|Macdonald Compleat Angler|
Along into Marlow, facing the suspension bridge is The Compleat Angler, a Macdonald hotel. This four-star hotel is named after angling author Izaak Walton’s greatest work, and the 64 stylish bedrooms (40 of them with river views) are all named after fly-fishing terms. Already home to a two-rosette restaurant, the Compleat Angler has just welcomed the arrival (this October) of its own Aubergine restaurant, where Michelin-starred chef William Drabble is bringing all the quality French cuisine of his restaurant in Chelsea out to the Marlow riverside. It’s another dining gem for this already rather spoilt-for-choice part of the country (in the town you’ll also find the Hand & Flowers restaurant with rooms (5-star), with Michelin-starred Tom Kerridge at the helm). The Compleat Angler, tel: 0844 879 9128.
Just around the bend in the river is Cookham, home of the Riverbank Cottage (4-star). This Grade II listed building, designed in 191 by architect George Walton, is a riverside Bed and Breakfast (4-star) with just two double guest rooms with panoramic views of the Thames valley. Bedroom have French doors opening onto Juliette balconies so guests can make the most of the location. Riverbank Cottage is a great base for enjoying the excellent walks on the Thames Path – www.visitthames.co.uk has information on several walks, including one from Marlow to Cookham which takes you past the wooded slopes of Winter Hill, after which one of the B&B’s bedrooms is named. Make time to visit the Stanley Spencer gallery in the village to learn more about the famous British artist (1891-1959). Riverbank Cottage, tel: (01628) 530662.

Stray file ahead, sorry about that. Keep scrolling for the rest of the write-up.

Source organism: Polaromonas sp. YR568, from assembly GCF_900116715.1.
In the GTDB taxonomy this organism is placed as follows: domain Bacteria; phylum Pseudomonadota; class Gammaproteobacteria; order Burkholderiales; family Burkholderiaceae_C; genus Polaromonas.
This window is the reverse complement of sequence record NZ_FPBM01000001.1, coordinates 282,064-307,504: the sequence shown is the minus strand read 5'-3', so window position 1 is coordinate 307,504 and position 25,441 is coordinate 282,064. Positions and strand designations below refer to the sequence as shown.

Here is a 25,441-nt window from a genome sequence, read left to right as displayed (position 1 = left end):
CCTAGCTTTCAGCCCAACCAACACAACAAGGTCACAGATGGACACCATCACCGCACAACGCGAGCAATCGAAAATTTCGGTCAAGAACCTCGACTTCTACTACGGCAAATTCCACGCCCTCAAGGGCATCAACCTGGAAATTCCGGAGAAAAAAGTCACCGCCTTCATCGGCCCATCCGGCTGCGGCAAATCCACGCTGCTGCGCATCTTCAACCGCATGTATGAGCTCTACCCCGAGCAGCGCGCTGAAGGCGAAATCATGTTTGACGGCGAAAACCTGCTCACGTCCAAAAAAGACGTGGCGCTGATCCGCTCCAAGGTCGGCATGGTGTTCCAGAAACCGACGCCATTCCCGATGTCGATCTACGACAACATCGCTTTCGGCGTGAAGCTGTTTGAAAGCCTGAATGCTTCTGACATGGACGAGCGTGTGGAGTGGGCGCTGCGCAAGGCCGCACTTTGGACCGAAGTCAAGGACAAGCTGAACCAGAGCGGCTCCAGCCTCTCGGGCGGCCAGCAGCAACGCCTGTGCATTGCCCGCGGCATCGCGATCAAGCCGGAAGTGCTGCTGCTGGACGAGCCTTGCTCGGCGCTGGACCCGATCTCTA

|Sir Christopher Wren’s House|
Continue downriver, past Bray – another fine dining destination with Restaurant of the Year 2009, The Fat Duck, and Michel Roux’s famous Waterside Inn – and on to Windsor, with its royal castle towering over the Thames. Here at Eton Bridge, sheltering beneath the castle ramparts is the Sir Christopher Wren’s House Hotel and Spa (4-star). The main house was once the home of the famous architect – his father was the Dean of Windsor which probably led him to build a family home here. It opened as a hotel in the 1920s. Nowadays bedrooms vary from historic rooms that date back to the 17th-century through to contemporary suites with the latest high tech indulgences. Sixteen have river views and three of these have private balconies, where you can enjoy breakfast by the water. Strok’s Restaurant, also with views, has been awarded two AA rosettes. Sir Christopher Wren’s House, tel: (01753) 861354.
Onward to Runnymede, the famous meadow by the Thames, now cared for by the National Trust, where King John signed the Magna Carta in 1215, whereby the monarch became bound by law. Nearby is the Runnymede-on-thames hotel, which brings you bang up to date, a large modern four-star hotel, with excellent facilities, a spa and lovely riverside views for bar and restaurants. New developments will add another restaurant, an open-air swimming pool and tennis courts in the orchard for next summer. In the meantime, why not hire the hotel’s electric riverboat, the Runnymede, for up to six passengers, to pootle around on the river, perhaps heading down towards Shepperton to eat at a riverside pub, or back upstream to take in the views of Windsor Castle. Runnymede-on-thames hotel, tel: (01784) 220980.